While Oborski was practicing his jackboot tactics, other citizens were watching and videoing his actions that morning. Antonio was taken to the BAT mobile, and coerced into a breathalyzer. Later, the technician supervising it told him that he blew too hard and broke their machine.
Awww ... ☻
And so, it played out that our hero was arrested, and has since become a favorite, yet despised, target of the Austin police. He's been arrested repeatedly and spent so much time in court, and in the news, that he's become one of the most popular citizens in Texas and beyond due to dedicating countless hours of his time and attention to helping organize citizens into policing their own neighborhoods and policing the police who are on their payroll.
What is there to learn from all this?
That you can get arrested for stepping up to protect liberty, or worse?
Is it worth it?
Depends on whom you ask. It's obviously worth it to Antonio and others like him, who can't abide with seeing their fellow man, or woman, abused by those who are paid to provide service and protection, and those in the courts who are paid to be their voice and defend their liberty.
For that matter, they dislike abuse of position period.
The Austin police involved in the New Year's Day incident with Antonio prohibited the witnesses of those actions to share their contact information with the guy riding shotgun in the truck, Antonio's friend, Ben Muñoz.
When Antonio was released from jail, they had no way of contacting anyone directly to find out if they'd be willing to support him in court, and so they put out fliers in the area of the incident, asking any witnesses with information to contact them.
It worked. They got witnesses who were not only willing to testify to what they'd seen, but they produced video as well, and were willing to share it.
The point of this post...
Whether or not a life was lost, or someone was gravely injured in this incident isn't the point of this article. The fact that it didn't happen to you, or to someone you know isn't the point either.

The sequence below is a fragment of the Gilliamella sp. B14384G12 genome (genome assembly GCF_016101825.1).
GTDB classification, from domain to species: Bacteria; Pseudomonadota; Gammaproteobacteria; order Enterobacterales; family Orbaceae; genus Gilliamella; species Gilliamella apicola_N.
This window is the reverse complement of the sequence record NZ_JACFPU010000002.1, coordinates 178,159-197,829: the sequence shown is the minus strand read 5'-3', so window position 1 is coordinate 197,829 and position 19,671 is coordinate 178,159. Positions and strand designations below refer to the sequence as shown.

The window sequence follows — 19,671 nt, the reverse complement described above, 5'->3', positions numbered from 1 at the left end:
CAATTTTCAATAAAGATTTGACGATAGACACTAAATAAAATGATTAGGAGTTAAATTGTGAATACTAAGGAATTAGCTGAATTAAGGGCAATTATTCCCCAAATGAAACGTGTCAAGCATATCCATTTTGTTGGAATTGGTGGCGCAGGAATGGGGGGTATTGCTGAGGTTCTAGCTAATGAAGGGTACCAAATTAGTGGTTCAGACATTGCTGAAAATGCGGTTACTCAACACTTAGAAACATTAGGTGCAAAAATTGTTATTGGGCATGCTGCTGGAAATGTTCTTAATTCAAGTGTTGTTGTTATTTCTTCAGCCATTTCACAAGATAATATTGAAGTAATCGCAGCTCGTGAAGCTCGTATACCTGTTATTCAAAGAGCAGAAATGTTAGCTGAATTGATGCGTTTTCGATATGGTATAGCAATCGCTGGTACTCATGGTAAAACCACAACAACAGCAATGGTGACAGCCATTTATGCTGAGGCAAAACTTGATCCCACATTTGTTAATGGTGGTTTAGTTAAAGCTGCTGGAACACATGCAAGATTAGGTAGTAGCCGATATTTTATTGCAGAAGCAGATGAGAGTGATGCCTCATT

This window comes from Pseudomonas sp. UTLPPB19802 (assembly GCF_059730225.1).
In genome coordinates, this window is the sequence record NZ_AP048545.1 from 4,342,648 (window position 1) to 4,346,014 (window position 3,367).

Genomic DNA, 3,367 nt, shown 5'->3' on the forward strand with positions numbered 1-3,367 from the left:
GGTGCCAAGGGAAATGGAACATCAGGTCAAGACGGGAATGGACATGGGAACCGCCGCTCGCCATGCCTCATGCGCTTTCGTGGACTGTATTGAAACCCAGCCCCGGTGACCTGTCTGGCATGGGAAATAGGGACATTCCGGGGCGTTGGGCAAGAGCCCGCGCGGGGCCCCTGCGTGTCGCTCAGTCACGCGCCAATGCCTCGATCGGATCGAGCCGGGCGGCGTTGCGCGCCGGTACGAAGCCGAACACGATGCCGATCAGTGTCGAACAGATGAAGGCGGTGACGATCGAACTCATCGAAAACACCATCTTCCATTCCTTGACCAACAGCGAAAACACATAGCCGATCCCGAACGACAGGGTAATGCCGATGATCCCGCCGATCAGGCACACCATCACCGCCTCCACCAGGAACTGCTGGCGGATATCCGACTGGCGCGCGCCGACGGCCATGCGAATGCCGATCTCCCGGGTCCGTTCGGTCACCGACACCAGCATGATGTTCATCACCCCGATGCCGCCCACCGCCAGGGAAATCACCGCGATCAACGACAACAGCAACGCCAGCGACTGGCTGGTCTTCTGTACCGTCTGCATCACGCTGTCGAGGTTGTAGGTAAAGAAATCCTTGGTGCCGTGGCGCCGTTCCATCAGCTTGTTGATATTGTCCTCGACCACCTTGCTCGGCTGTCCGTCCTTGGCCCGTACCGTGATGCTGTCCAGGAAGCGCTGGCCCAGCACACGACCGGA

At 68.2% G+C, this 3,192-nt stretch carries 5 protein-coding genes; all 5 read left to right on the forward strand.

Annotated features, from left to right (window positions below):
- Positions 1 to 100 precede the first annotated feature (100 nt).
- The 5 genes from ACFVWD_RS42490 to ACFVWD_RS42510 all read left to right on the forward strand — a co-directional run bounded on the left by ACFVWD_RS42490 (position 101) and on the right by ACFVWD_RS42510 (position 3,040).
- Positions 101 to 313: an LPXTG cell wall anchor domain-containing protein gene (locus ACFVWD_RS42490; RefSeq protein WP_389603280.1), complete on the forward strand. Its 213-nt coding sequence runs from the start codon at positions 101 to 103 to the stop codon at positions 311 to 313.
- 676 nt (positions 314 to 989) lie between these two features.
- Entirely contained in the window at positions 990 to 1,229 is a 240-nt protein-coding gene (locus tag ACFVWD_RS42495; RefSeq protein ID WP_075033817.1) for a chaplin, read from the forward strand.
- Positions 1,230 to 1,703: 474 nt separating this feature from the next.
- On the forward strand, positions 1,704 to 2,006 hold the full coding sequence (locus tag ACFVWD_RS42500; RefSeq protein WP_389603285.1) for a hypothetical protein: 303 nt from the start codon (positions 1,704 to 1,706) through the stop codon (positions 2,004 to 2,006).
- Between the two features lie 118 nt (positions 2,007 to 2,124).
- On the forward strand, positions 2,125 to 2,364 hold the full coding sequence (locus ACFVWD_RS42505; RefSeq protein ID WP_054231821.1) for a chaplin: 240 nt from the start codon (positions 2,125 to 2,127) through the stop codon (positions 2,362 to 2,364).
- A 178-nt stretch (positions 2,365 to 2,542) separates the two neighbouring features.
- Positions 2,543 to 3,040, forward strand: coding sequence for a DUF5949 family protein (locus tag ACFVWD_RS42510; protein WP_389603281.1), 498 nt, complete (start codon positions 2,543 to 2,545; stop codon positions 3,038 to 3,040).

The point is it happened and it shouldn't have.
It's continuing to happen, in a variety of situations across the entire nation which means it's growing like a disease that affects all of us.
So, what do we do about it?
While you mull it over, if you're inclined to, you can get better acquainted with the ensuing work of Antonio via information provided by the Peaceful Streets Project.
You can take it a step further by investigating Buehler Education. Oh yes ... did I forget to mention Antonio's a teacher and a well-respected one?
Find out more via his website at Buehler Education. He's got some fascinating news for you there, and your kids, and your kids' kids, neighbors' kids, and the rest of your community, too.
I have ended nearly every single post I've ever written on this site with a request for readers to not to forget to thank a vet at their next opportunity.
Here's a chance. The link's embedded for you. It's as easy as a point and click.
Knowledge is power and we don't have to live with our heads in the sand.
That's it for this one, and hope to see you back again later this week for Thursday's edition of femme's Desk.
'Til then, God bless you, thank you for the read please don't forget to thank a veteran at your next opportunity.